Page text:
What McGowan describes is a period when the House of War—the Pentagon and their killer enablers in government—were getting some real resistance to their plans of global theft and rapine. The state had to neutralize this nascent movement that was growing more powerful every week, challenging the authority of the state. The problem was how. F.B.I. Director, J. Edgar Hoover used Operation COINTELPRO to subvert the black radical movements inside the country, but the bigger challenge was the growing threat to the state by average, as well as rich, white kids, who didn't want to be sent thousands of miles to a foreign country for no apparent reason. There was literally no threat to the U.S.--zero. It was obvious, and everyone knew someone who either had been killed or wounded and returned to tell their tale.

Then, there's the evidence of Paul McCartney being replaced by a double. If you examine this link, and go through all the evidence, it seems quite likely that the Paul we know today is really Faul (fake Paul).
http://www.checktheevidence.co.uk/cms/index.php?option=com_content&task=view&id=345&Itemid=83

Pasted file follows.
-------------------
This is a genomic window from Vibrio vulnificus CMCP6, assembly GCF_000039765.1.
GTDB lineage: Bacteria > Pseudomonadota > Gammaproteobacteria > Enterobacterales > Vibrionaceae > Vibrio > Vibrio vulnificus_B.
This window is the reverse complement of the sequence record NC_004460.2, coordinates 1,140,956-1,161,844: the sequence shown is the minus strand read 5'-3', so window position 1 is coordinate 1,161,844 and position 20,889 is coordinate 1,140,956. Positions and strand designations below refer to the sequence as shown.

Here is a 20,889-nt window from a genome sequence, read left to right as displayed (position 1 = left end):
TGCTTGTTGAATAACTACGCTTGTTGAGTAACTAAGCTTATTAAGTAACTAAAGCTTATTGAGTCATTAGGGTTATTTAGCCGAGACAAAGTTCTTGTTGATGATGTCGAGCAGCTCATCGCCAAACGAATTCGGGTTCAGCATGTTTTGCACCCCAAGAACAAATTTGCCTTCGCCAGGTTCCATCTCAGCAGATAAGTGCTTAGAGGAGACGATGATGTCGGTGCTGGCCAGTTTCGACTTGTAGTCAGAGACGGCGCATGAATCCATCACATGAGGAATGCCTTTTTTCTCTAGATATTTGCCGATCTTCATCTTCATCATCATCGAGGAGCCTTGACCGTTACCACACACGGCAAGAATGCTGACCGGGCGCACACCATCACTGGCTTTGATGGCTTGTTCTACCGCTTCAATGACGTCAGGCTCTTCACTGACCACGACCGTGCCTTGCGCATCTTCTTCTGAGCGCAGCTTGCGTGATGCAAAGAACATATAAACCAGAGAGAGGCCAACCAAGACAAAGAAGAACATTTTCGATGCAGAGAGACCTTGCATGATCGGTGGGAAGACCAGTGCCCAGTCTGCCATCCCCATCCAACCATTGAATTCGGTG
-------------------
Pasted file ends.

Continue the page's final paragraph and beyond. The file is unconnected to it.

American attorney and researcher Tina Foster hypothesizes that Paul had to go because he wouldn't go along with being an advocate for drugs, which was antithetical to the Laural Canyon groups' raison d'etre. She quotes him saying as much in an interview, which is linked.

What, you say, this isn't possible. It's madness to think that a whole society can be manipulated like you've described. Yeah, and it's just a coincidence that most people in the world wear jeans and T-shirts with ads on them, and wear Nike shoes.

The Hot Club of Cowtown reminded me of Minor Swing by Django Reinhardt & Stéphane Grappelli. http://www.youtube.com/watch?v=VpmOTGungnA It's got the same feel to me. The AKB48 is equal to the vomitus of Lada Gaga and other music industry creations. I won't go into the intent of their mind control agenda, but it is just a pernicious as the '60s was, but for the most part, it glides easily under the threshold of most homes, infecting the young, vulnerable, and easily duped.

Finally, you might find this interview with jazz great Gilad Atzmon worth reading.
http://www.gilad.co.uk/writings/silvia-cattori-with-gilad-atzmon.html Not only is he one of the greatest sax players in modern times, he also has a Ph.D in Philosophy and, like you, is a cultural critic of his former country, Israel. His book, “The Wandering Who,” is brilliant.
A purist point of view: What art is - and isn't
Authored by: Y.Yamamoto on Saturday, April 27 2013 @ 07:06 AM JST